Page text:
Mental Models, The Franchise of Legos (plastic blocks)

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But why should we learn about the world and its history, why bother trying to live in harmony with others? What is the point of all this effort? And does it have to make sense? These questions, and some others of a similar nature, bring us to the third dimension of philosophy, which touches upon the ultimate question of salvation or wisdom. If philosophy is the ‘love’ (philo) of ‘wisdom’ (sophia), it is at this point that it must make way for wisdom, which surpasses all philosophical understanding. To be a sage, by definition, is neither to aspire to wisdom or seek the condition of being a sage, but simply to live wisely, contentedly and as freely as possible, having finally overcome the fears sparked in use by our own finiteness. –Luc Ferry in A Brief History of Thought

Mental Models: http://www.farnamstreetblog.com/mental-models/

Why Legos Are So Expensive — And So Popular? Hint—it is a FRANCHISE!   (I hope readers who have children that play with Legos can add their input–Why did you shell out those big bucks for plastic blocks?)

LEGOS

January 16, 2013

A lot of people wonder how Lego, selling a now un-patented product, can command both massive market share and sell at twice the price of the nearest competitor: Megablocks.

pm-gr-legomega-616Mega blocks are much cheaper than Legos yet Legos dominates in sales.

Rhett Allain, in his WIRED article addressing why lego sets are so expensive, unsatisfyingly concludes “Honestly, I don’t know much about plastic manufacturing – but the LEGO blocks appear to be created from harder plastic. Maybe this would lead them to maintain their size over a long period of time.”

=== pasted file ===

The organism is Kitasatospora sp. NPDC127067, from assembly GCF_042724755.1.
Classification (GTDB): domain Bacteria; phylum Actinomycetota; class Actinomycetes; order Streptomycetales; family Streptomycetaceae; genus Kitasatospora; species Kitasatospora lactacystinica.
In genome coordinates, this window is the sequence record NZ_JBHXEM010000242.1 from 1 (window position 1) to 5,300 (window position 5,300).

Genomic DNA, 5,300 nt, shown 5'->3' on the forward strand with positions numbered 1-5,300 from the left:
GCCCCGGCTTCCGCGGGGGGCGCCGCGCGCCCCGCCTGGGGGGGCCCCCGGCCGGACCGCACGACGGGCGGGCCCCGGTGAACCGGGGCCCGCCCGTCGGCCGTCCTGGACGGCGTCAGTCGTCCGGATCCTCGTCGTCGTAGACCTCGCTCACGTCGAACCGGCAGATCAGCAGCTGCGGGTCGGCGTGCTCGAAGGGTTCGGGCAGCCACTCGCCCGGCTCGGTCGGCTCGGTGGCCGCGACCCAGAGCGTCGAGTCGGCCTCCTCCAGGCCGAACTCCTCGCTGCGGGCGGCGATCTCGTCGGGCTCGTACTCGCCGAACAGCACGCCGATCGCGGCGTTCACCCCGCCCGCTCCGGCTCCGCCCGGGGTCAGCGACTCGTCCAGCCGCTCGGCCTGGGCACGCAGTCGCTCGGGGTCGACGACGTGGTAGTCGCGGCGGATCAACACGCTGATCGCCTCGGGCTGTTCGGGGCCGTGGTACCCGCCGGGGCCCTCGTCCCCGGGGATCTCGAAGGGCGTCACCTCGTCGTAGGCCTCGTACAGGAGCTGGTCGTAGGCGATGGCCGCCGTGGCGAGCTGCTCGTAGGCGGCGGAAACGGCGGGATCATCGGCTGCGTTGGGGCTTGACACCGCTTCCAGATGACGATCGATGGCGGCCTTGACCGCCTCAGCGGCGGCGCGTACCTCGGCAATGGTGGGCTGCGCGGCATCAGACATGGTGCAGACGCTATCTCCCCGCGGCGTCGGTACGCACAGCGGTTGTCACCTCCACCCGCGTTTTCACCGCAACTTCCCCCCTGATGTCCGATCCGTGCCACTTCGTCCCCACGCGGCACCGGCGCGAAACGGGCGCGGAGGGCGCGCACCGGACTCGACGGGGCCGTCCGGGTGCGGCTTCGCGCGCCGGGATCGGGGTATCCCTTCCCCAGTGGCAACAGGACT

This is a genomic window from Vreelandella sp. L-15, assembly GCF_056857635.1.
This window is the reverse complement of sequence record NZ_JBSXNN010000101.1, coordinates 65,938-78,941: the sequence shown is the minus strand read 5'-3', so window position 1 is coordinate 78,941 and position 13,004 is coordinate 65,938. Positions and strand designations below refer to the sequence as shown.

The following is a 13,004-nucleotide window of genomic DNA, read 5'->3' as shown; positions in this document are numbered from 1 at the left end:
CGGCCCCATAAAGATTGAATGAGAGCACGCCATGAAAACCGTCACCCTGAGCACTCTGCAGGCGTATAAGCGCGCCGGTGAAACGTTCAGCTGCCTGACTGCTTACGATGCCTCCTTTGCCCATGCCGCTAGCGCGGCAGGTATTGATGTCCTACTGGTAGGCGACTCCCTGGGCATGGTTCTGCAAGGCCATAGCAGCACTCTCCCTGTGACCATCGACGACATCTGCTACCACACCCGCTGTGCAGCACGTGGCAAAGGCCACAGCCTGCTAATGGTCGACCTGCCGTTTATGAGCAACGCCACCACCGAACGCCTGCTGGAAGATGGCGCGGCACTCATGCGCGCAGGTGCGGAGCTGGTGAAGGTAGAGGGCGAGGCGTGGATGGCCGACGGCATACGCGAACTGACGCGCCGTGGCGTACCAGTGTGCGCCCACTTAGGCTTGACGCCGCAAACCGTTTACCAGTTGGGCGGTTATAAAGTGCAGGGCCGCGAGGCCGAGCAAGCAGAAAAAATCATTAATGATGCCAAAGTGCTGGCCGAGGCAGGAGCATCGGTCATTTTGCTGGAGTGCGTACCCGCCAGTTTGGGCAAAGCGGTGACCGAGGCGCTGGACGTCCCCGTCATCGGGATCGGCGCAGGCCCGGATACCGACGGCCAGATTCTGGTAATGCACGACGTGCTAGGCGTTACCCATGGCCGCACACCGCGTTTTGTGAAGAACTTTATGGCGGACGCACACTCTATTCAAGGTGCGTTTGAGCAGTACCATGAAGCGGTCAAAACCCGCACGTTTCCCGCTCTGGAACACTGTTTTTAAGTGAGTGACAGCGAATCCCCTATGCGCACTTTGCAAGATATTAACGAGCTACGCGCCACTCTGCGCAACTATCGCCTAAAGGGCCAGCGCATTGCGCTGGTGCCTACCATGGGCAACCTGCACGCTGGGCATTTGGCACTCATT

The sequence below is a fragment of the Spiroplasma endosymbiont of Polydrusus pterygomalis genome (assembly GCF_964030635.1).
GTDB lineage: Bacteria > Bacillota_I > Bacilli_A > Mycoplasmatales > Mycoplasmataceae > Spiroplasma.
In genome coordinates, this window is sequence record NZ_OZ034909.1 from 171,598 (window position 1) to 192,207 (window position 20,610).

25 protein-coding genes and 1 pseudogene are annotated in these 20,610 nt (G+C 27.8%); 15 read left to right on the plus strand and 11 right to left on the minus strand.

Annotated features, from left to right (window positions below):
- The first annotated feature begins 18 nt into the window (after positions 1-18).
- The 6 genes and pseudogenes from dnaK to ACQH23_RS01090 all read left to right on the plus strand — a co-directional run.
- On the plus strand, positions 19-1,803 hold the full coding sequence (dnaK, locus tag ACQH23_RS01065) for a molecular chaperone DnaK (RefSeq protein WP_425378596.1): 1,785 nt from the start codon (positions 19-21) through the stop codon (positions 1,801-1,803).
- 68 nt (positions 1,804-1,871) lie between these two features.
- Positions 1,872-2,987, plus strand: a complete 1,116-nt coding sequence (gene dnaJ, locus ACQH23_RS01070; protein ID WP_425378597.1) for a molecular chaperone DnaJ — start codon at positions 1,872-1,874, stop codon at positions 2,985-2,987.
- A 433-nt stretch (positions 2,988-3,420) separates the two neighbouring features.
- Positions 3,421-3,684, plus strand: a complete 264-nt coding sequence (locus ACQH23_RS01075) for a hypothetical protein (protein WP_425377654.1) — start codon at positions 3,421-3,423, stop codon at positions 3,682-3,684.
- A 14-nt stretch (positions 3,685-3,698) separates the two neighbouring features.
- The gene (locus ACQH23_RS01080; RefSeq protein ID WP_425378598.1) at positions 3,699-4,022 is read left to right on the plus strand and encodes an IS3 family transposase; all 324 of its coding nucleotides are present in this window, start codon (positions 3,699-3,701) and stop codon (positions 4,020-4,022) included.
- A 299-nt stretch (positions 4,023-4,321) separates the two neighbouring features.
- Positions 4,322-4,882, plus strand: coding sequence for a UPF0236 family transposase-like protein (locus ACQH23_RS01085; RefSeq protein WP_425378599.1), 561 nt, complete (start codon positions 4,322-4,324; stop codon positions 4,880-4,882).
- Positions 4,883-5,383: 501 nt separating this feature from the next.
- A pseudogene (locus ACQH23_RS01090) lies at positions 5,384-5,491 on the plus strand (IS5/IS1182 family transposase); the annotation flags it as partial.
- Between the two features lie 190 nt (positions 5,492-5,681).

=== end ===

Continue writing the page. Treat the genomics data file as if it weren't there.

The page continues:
While lego offers a superior product, that doesn’t wholly account for why they sell so well.

Chana Joffe-Walt offers a much better explanation in her NPR Planet Money article: (click on link to hear the radio show on Legos)

Lego did find a successful way to do something Mega Bloks could not copy: It bought the exclusive rights to Star Wars. If you want to build a Death Star out of plastic blocks, Lego is now your only option.

The Star Wars blocks were wildly successful. So Lego kept going — it licensed Indiana Jones, Winnie the Pooh, Toy Story and Harry Potter.

Sales of these products have been huge for Lego. More important, the experience has taught the company that what kids wanted to do with the blocks was tell stories. Lego makes or licenses the stories they want to tell.

Lego isn’t just selling a product, they are selling a story. Still, I doubt that alone fully explains the difference.

I think Warren Buffett offers the best explanation. Talking about the brand power of See’s Candies, he comments:

What we did know was that they had share of mind in California. There was something special. Every person in Ca. has something in mind about See’s Candy and overwhelmingly it was favorable. They had taken a box on Valentine’s Day to some girl and she had kissed him. If she slapped him, we would have no business. As long as she kisses him, that is what we want in their minds. See’s Candy means getting kissed. If we can get that in the minds of people, we can raise prices. I bought it in 1972, and every year I have raised prices on Dec. 26th, the day after Christmas, because we sell a lot on Christmas. In fact, we will make $60 million this year. We will make $2 per pound on 30 million pounds. Same business, same formulas, same everything–$60 million bucks and it still doesn’t take any capital.

… It is a good business. Think about it a little. Most people do not buy boxed chocolate to consume themselves, they buy them as gifts—somebody’s birthday or more likely it is a holiday. Valentine’s Day is the single biggest day of the year. Christmas is the biggest season by far. Women buy for Christmas and they plan ahead and buy over a two or three-week period. Men buy on Valentine’s Day. They are driving home; we run ads on the Radio. Guilt, guilt, guilt—guys are veering off the highway right and left. They won’t dare go home without a box of Chocolates by the time we get through with them on our radio ads. So that Valentine’s Day is the biggest day.